A comparison of the granted claims from the 466′ patent and the claims of the parent application demonstrates one important difference between applications and granted claims
The following is claim #1 from the provisional patent application US 60/125,814:
Note that the term “…substantially the same DNA binding specificity,...” is difficult to quantify and that the claims are towards sequences from conserved DNA binding domains of transcription factors. Thus these claims are potentially very broad.
Compare the text above with the equivalent claim from the granted US patent US6664446 that evolved from the 814′ application:
Whereas, the application claims refers to a broad group of conserved DNA-binding domains from transcription factors, the granted patent refers specifically to polynucleotides that encode a single protein – SEQ ID NO.18. This protein is a full-length 268-amino-acid transcription factor from Arabidopsis. Hence this claim is very-much limited in scope compared to the application.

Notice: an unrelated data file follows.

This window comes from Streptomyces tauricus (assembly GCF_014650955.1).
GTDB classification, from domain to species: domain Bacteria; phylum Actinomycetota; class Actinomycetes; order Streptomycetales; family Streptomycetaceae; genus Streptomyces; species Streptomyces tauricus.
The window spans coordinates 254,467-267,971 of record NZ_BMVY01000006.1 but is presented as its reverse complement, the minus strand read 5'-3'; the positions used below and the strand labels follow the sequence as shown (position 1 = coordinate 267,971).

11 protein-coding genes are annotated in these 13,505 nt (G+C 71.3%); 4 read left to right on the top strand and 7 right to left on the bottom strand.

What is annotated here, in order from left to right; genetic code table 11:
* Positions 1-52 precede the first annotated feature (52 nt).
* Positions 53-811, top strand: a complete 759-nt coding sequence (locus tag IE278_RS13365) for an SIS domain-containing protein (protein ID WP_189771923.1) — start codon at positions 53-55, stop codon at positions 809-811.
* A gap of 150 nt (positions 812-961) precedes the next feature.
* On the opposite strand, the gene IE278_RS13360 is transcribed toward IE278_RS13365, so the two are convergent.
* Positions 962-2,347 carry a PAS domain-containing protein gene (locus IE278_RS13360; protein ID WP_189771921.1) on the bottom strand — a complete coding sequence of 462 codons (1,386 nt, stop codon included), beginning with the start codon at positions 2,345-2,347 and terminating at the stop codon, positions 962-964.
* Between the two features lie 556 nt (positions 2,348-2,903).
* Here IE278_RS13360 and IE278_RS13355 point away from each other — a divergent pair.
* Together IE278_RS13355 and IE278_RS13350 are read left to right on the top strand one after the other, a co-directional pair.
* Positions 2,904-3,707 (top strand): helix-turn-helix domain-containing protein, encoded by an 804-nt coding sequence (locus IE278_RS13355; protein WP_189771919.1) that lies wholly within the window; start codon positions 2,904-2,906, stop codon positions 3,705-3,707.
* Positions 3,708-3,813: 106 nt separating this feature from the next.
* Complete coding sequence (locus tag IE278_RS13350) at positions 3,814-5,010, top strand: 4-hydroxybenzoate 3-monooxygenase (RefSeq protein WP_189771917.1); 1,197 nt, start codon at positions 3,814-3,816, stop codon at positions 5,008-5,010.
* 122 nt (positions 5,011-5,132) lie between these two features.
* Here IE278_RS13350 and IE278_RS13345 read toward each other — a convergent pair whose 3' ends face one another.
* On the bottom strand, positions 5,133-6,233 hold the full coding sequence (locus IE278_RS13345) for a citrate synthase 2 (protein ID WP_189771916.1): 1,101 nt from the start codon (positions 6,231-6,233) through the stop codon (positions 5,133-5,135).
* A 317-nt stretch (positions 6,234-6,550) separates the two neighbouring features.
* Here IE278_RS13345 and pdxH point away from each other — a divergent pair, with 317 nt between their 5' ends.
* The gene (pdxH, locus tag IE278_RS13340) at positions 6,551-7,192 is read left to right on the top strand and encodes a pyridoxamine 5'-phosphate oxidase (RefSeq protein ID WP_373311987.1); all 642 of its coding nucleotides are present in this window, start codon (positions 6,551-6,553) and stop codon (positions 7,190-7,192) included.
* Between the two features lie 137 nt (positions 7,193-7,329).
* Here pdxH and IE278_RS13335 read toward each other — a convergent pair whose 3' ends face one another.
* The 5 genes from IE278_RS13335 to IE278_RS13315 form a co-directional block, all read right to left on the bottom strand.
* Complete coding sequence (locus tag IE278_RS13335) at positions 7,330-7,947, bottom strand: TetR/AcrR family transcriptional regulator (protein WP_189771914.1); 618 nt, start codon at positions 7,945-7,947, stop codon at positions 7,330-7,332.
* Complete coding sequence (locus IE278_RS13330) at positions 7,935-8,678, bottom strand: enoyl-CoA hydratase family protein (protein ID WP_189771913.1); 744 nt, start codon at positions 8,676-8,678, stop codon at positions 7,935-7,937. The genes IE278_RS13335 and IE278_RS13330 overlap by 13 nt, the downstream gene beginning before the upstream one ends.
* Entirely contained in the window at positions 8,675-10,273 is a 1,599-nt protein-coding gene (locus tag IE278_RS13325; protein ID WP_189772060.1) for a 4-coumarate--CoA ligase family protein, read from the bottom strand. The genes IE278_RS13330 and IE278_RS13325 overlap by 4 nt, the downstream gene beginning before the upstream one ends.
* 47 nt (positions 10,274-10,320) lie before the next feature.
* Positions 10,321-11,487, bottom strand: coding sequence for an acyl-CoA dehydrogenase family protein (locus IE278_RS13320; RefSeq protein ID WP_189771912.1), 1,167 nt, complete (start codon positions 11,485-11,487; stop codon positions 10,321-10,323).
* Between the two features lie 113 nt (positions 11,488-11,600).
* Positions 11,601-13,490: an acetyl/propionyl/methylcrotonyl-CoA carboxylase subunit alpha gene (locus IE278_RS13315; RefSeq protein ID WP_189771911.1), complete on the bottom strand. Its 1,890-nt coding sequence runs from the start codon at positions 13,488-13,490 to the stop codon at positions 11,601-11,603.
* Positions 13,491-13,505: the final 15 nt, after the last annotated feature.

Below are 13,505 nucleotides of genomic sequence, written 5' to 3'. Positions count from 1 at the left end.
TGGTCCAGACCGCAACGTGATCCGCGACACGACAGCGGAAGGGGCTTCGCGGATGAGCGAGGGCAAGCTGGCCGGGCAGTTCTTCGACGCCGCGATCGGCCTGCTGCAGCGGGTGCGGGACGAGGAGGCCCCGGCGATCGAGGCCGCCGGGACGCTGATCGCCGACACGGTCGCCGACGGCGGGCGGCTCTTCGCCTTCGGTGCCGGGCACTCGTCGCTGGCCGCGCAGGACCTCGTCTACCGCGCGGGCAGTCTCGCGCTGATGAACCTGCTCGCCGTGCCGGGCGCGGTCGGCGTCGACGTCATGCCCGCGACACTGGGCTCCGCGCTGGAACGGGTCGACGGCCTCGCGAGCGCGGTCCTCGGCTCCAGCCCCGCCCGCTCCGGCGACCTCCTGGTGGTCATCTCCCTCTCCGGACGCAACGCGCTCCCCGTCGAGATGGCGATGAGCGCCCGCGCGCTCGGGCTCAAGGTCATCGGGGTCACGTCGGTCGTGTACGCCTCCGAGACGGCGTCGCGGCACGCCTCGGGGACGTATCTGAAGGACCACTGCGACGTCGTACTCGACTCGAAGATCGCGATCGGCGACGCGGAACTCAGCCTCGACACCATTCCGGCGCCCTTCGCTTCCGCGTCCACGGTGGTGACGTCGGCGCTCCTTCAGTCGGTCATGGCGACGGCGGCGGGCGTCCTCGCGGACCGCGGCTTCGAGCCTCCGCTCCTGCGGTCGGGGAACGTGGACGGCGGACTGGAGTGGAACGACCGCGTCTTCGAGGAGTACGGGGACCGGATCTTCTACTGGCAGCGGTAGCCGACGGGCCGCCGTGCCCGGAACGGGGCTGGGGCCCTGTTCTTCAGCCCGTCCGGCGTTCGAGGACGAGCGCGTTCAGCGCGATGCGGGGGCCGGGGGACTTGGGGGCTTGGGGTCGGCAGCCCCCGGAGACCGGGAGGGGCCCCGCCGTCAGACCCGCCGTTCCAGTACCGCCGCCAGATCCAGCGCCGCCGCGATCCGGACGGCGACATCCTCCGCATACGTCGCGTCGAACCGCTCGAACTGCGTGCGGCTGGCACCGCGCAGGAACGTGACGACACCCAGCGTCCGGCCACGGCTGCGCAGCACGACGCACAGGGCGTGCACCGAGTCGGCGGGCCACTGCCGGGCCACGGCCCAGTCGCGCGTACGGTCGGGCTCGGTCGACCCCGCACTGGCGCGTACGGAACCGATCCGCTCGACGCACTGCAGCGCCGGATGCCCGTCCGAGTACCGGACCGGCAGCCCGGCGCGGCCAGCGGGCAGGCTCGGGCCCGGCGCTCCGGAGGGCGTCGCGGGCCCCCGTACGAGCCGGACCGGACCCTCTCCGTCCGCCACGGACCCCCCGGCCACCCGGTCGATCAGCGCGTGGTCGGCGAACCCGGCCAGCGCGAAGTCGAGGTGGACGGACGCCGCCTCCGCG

Even-so, it seems likely that this granted claim covers more than a single polnucleotide sequence.
This is due to the following:
- Degeneracy in the polynucleotides coding for the same transcription factor (many polynucleotide sequences can code the same protein sequence)
- Variations at the level of the nucleotide sequence can also be covered based on the fact that the same amino acid can be coded by 1 to 6 different trinucleotide sequences.
- Doctrine of Equivalents: might cover sequences that perform essentially the same function and that have similar sequences (compared to SEQ ID NO 18)
- Hence, even under the Doctrine of Equivalents, it is possible that transcription factors that are >95% similar to SEQ ID NO 18 may also be considered (at least by the applicants) to be protected by the patent. Although the decision of a court may be required to determine this.
Notice also that the 446′ patent was filed in 2000, and granted in 2003 and claims benefit of the U.S. Provisional Application Serial No. 60/125,814 filed Mar. 23, 1999. There are at least 17-other patent applications that claim priority from the same provisional application. It is possible that other granted patents will arise from this family in the near future.